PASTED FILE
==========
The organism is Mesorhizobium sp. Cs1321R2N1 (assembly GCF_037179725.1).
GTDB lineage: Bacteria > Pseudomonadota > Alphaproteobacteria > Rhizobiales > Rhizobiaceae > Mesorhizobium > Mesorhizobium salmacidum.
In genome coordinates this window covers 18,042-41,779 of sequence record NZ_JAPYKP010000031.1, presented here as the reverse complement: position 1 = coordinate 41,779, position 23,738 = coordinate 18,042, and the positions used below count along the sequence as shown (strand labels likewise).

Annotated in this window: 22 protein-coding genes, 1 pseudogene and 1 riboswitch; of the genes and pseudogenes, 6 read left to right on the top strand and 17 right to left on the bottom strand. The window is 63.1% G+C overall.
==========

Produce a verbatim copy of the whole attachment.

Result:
The organism is Mesorhizobium sp. Cs1321R2N1 (assembly GCF_037179725.1).
GTDB lineage: Bacteria > Pseudomonadota > Alphaproteobacteria > Rhizobiales > Rhizobiaceae > Mesorhizobium > Mesorhizobium salmacidum.
In genome coordinates this window covers 18,042-41,779 of sequence record NZ_JAPYKP010000031.1, presented here as the reverse complement: position 1 = coordinate 41,779, position 23,738 = coordinate 18,042, and the positions used below count along the sequence as shown (strand labels likewise).

Annotated in this window: 22 protein-coding genes, 1 pseudogene and 1 riboswitch; of the genes and pseudogenes, 6 read left to right on the top strand and 17 right to left on the bottom strand. The window is 63.1% G+C overall.